The United Nations awarded UW-Madison Tuesday with its UNESCO Chair on Gender, Well-being and a Culture of Peace, according to a university news release.
“This recognition by the United Nations Educational, Scientific and Cultural Organization (UNESCO) affirms UW-Madison’s strength in addressing global issues,” said Chancellor Rebecca Blank in the release. “The interdisciplinary ethic of our faculty, staff and students allows us to engage on complex issues from a host of perspectives. That’s a valuable asset to the UNESCO network around the world.”
The UN honor will allow UW-Madison’s Department of Gender and Women’s Studies as well as the campus 4W (For Women and Well-being in Wisconsin and the World) Initiative to access new global resources, according to the release.
UW-Madison joins a network of more than 670 university chairs across the world, 12 of which are gender chairs. The university was granted the award based on its plans to encourage innovation through technological databases and online portals.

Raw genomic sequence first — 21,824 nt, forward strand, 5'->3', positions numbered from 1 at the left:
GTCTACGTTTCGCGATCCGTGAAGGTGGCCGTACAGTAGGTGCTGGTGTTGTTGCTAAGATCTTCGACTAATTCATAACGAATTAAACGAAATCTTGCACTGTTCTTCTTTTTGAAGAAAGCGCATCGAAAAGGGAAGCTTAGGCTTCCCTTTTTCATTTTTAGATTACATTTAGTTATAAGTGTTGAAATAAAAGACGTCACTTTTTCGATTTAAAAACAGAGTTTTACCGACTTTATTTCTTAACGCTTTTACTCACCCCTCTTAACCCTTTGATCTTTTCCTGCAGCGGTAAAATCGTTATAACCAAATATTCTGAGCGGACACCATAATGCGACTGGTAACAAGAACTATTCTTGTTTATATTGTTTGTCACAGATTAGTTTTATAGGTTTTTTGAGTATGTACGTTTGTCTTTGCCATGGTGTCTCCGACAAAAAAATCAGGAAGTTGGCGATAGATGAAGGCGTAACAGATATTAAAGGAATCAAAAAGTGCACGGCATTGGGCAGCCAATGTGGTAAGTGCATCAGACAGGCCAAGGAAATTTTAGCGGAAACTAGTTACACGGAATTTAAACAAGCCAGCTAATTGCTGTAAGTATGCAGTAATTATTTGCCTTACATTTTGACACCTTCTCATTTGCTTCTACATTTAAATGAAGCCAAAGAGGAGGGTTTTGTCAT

The Madison chair’s activities will include organizing an annual summit and releasing publications related to gender. It will be headed by Araceli Alonso, a senior lecturer in the gender and women’s studies department, and Teresa Langle de Paz, co-director of Women’s Knowledge International at the Foundation for a Culture of Peace.
“The UNESCO chair can take our work at UW–Madison a step further into a global arena,” Alonso said in the release. “We expect to create a global learning community and a platform of leaders committed to gender equality and equity.”
UW-Madison is the first UN chair to focus on gender, well-being and culture of peace in North America, according to a statement from the UNESCO Chair Selection Committee. John Karl Scholz, dean of the College of Letters & Science, said he is excited for the university to serve this pioneering role.
“This will enhance our efforts to improve the health, education and well-being of women all over the world,” Scholz said in the release. “With this recognition, we will be able to engage more students and scholars from across campus, which truly epitomizes the Wisconsin Idea.”